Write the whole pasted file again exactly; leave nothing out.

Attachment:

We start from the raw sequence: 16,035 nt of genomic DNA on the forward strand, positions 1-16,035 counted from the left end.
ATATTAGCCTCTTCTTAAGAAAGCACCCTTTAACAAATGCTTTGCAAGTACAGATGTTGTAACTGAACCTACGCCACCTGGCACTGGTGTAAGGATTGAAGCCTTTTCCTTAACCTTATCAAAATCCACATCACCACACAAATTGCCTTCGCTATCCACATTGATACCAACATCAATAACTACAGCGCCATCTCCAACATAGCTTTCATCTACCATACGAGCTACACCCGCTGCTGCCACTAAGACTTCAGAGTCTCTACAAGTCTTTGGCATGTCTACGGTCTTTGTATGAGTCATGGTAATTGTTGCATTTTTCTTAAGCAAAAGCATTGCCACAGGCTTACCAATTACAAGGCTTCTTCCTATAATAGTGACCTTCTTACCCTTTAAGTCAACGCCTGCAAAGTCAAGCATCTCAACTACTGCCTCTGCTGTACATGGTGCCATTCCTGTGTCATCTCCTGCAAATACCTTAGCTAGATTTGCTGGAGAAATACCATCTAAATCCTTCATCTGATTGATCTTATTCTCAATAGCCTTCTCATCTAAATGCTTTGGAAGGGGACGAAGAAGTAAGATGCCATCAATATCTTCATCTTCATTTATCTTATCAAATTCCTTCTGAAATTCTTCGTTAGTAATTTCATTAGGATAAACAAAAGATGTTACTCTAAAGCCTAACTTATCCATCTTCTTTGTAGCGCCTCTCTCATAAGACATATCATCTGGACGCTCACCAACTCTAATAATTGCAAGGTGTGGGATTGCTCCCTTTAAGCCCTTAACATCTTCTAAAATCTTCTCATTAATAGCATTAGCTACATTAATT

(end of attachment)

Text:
We start from the raw sequence: 16,035 nt of genomic DNA on the forward strand, positions 1-16,035 counted from the left end.
ATATTAGCCTCTTCTTAAGAAAGCACCCTTTAACAAATGCTTTGCAAGTACAGATGTTGTAACTGAACCTACGCCACCTGGCACTGGTGTAAGGATTGAAGCCTTTTCCTTAACCTTATCAAAATCCACATCACCACACAAATTGCCTTCGCTATCCACATTGATACCAACATCAATAACTACAGCGCCATCTCCAACATAGCTTTCATCTACCATACGAGCTACACCCGCTGCTGCCACTAAGACTTCAGAGTCTCTACAAGTCTTTGGCATGTCTACGGTCTTTGTATGAGTCATGGTAATTGTTGCATTTTTCTTAAGCAAAAGCATTGCCACAGGCTTACCAATTACAAGGCTTCTTCCTATAATAGTGACCTTCTTACCCTTTAAGTCAACGCCTGCAAAGTCAAGCATCTCAACTACTGCCTCTGCTGTACATGGTGCCATTCCTGTGTCATCTCCTGCAAATACCTTAGCTAGATTTGCTGGAGAAATACCATCTAAATCCTTCATCTGATTGATCTTATTCTCAATAGCCTTCTCATCTAAATGCTTTGGAAGGGGACGAAGAAGTAAGATGCCATCAATATCTTCATCTTCATTTATCTTATCAAATTCCTTCTGAAATTCTTCGTTAGTAATTTCATTAGGATAAACAAAAGATGTTACTCTAAAGCCTAACTTATCCATCTTCTTTGTAGCGCCTCTCTCATAAGACATATCATCTGGACGCTCACCAACTCTAATAATTGCAAGGTGTGGGATTGCTCCCTTTAAGCCCTTAACATCTTCTAAAATCTTCTCATTAATAGCATTAGCTACATTAATT